Imagining the East from the Colonial Era through the Twentieth Century
How the image of the Orient has changed in American culture over the course of three centuries
Surveying the American fascination with the Far East since the mid-eighteenth century, this book explains why the Orient had a fundamentally different meaning in the United States than in Europe or Great Britain. David Weir argues that unlike their European counterparts, Americans did not treat the East simply as a site of imperialist adventure; on the contrary, colonial subjugation was an experience that early Americans shared with the peoples of China and India.
In eighteenth-century America, the East was, paradoxically, a means of reinforcing the enlightenment values of the West: Franklin, Jefferson, and other American writers found in Confucius a complement to their own political and philosophical beliefs. In the nineteenth century, with the shift from an agrarian to an industrial economy, the Hindu Orient emerged as a mystical alternative to American reality. During this period, Emerson, Thoreau, and other Transcendentalists viewed the “Oriental” not as an exotic other but as an image of what Americans could be, if stripped of all the commercialism and materialism that set them apart from their ideal. A similar sense of Oriental otherness informed the aesthetic discoveries of the early twentieth century, as Pound, Eliot, and other poets found in Chinese and Japanese literature an artistic purity and intensity absent from Western tradition. For all of these figures the Orient became a complex fantasy that allowed them to overcome something objectionable, either in themselves or in the culture of which they were a part, in order to attain some freer, more genuine form of philosophical, religious, or artistic expression.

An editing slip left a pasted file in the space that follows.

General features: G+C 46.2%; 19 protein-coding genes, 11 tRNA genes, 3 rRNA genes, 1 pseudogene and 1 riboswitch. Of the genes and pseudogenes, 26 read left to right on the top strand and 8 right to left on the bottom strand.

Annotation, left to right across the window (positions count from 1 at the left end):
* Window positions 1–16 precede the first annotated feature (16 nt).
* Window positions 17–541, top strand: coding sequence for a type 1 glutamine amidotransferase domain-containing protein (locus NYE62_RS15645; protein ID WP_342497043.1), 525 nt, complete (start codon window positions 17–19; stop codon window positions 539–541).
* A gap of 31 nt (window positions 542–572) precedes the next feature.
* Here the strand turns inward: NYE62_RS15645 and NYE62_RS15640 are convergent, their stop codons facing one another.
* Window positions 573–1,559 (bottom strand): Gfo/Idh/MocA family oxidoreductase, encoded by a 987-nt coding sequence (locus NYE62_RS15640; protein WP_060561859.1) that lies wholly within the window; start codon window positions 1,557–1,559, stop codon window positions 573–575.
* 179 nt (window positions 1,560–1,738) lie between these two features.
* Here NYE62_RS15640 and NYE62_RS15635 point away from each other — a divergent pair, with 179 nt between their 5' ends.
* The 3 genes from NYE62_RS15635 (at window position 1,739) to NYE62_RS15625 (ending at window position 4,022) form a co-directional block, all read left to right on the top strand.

"Weir builds on [Edward Said’s] analysis of the European “otherizing” of the East by looking specifically at the role of the “Orient” in American culture, history, and literature. . . . Written in an accessible style, the book is an excellent resource. . . . Highly recommended."—Choice
"Weir argues that American cultural engagement with the East can be organized into a series of overlapping concerns--politics, theology, scholarship, aesthetics, modernism, and mass culture--the nature of which he periodically and judiciously qualifies."—The New England Quarterly
"While American Orientalism is not a novel scholarly pursuit, the scope of Weir's book, not only in terms of periods covered, from the eighteenth to the twenty-first centuries, but also in the range of disciplines--philosophy, literature, poetry, religion, art, politics--is unprecedented. . . . Weir's scholarship is extremely learned, and yet his writing is readable and jargon-free."—Studies in American Culture